5 Fast Facts About the Spring Equinox

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iStock.com/AHPhotoswpg

The northern hemisphere has officially survived a long winter of Arctic temperatures, bomb cyclones, and ice tsunamis. Spring starts March 20, which means warmer weather and longer days are around the corner. To celebrate the spring equinox, hear are some facts about the event.

1. The spring equinox arrives at 5:58 p.m.

The first day of spring is today, but the spring equinox will only be here for a brief time. At 5:58 p.m. Eastern Time, the Sun will be perfectly in line with the equator, which results in both the northern and southern hemispheres receiving equal amounts of sunlight throughout the day. After the vernal equinox has passed, days will start to become shorter for the Southern Hemisphere and longer up north.

2. The Equinox isn't the only time you can balance an egg.

You may have heard the myth that you can balance on egg on its end during the vernal equinox, and you may have even tried the experiment in school. The idea is that the extra gravitational pull from the Sun when it's over the equator helps the egg stand up straight. While it is possible to balance an egg, the trick has nothing to do with the equinox: You can make an egg stand on its end by setting it on a rough surface any day of the year.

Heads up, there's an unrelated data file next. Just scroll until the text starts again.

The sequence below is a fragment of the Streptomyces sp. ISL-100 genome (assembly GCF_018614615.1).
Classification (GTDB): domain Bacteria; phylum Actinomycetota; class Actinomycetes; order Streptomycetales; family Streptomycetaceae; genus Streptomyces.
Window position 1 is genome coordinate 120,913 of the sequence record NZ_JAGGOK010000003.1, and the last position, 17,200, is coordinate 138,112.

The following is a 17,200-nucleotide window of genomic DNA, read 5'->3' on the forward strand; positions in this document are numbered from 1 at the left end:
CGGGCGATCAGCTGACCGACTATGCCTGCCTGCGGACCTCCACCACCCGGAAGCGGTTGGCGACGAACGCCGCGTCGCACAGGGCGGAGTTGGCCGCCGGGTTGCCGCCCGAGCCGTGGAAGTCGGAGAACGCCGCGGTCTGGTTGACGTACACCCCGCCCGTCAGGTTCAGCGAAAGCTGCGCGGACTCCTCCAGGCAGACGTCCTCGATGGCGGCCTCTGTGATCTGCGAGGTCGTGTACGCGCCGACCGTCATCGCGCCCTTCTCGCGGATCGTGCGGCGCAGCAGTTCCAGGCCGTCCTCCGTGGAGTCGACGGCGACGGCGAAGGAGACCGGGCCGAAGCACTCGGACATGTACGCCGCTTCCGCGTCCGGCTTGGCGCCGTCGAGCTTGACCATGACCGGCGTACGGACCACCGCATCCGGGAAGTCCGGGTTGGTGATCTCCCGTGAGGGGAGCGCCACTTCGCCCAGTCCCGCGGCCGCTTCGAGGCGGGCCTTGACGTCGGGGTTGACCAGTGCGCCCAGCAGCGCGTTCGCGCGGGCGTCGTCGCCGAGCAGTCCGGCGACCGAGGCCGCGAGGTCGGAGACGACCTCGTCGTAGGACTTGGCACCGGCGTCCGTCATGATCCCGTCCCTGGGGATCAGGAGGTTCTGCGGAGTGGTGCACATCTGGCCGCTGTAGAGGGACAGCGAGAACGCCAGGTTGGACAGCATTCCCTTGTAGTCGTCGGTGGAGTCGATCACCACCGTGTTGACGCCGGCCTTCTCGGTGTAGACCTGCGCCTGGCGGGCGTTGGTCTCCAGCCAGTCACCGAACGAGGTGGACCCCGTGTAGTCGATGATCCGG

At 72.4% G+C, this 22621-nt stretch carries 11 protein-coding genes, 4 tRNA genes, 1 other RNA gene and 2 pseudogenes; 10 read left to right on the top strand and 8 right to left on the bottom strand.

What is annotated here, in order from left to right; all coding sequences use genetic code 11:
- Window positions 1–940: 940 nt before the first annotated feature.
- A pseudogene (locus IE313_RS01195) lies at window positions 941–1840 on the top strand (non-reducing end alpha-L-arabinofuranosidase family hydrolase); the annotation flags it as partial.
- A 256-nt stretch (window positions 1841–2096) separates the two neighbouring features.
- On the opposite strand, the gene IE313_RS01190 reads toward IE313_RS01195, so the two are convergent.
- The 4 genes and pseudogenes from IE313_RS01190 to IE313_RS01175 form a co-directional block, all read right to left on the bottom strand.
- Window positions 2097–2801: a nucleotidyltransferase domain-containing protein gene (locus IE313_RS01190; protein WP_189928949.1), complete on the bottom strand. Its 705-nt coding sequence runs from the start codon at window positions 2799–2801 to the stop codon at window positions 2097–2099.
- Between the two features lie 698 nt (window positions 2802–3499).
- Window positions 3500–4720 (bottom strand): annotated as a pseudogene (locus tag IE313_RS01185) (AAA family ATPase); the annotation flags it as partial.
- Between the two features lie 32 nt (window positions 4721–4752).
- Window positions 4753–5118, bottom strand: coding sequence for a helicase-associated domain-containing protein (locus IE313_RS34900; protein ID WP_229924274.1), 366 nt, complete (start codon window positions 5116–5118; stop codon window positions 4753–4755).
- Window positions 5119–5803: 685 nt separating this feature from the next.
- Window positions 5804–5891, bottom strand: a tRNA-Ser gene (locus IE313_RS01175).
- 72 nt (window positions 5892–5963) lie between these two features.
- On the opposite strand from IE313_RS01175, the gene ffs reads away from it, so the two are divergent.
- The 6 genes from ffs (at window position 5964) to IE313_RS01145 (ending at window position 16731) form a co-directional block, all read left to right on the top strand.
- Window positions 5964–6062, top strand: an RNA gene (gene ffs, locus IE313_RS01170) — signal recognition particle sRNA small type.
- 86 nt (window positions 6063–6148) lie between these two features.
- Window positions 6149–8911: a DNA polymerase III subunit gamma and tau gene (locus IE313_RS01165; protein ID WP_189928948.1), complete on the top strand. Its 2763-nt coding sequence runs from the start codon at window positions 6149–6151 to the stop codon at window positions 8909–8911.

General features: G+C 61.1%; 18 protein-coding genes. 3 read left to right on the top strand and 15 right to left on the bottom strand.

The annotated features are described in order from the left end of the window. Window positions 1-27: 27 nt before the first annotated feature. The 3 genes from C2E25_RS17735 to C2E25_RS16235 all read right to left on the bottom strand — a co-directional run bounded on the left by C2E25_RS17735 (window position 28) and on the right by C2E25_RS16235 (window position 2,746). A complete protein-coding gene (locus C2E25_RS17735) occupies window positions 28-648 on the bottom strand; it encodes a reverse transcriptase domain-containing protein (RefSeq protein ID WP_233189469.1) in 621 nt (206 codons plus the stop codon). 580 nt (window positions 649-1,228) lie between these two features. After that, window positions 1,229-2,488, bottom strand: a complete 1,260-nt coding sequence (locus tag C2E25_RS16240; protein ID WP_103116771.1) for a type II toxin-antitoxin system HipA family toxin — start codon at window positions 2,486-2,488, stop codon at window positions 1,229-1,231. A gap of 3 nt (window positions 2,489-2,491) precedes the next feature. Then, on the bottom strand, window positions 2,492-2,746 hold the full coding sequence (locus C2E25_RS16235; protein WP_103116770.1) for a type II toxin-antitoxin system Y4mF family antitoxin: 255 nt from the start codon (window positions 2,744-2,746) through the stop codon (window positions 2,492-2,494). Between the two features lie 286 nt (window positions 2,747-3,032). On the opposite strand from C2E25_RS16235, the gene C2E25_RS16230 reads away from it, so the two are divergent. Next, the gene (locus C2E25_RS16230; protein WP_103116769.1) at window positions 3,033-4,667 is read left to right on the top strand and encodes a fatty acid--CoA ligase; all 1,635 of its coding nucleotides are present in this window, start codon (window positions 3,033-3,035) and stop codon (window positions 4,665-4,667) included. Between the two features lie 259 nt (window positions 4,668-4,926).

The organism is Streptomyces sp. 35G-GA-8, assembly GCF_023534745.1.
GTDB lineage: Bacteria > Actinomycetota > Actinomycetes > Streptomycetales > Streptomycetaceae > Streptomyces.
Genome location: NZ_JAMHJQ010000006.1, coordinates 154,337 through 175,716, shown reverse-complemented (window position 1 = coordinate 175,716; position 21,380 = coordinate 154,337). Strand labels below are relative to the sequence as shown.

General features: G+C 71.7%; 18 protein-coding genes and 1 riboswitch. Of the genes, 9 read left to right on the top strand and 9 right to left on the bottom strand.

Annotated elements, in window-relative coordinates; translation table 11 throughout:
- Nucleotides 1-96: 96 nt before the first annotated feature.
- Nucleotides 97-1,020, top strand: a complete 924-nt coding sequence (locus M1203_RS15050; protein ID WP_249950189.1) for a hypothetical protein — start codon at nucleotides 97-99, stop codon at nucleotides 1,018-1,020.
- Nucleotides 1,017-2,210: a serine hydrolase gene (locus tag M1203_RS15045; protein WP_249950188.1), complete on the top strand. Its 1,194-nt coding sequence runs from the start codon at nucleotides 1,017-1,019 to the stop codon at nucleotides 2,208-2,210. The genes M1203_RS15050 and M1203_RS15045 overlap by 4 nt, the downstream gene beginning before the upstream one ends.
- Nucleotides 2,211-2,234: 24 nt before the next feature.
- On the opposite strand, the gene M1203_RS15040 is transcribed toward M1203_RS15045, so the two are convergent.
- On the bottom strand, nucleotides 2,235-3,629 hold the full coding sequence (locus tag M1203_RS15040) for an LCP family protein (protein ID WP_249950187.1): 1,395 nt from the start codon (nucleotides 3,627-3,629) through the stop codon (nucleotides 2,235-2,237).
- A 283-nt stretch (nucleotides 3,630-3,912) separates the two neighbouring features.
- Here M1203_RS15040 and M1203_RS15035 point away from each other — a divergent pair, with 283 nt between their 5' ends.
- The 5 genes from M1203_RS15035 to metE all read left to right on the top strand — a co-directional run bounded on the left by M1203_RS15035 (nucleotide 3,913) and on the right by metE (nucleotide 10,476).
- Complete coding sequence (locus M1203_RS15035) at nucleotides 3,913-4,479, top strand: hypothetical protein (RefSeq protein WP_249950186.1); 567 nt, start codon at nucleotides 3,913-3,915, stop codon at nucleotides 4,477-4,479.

3. Not every place gets equal night and day.

The equal night and day split between the northern and southern hemispheres isn't distributed evenly across all parts of the world. Though every region gets approximately 12 hours of sunlight the day of the vernal equinox, some places get a little more (the day is 12 hours and 15 minute in Fairbanks, Alaska), and some get less (it's 12 hours and 6 minutes in Miami).

4. The name means Equal Night.

The word equinox literally translates to equal ("equi") and night ("nox") in Latin. The term vernal means "new and fresh," and comes from the Latin word vernus for "of spring."

5. The 2019 spring equinox coincides with a supermoon.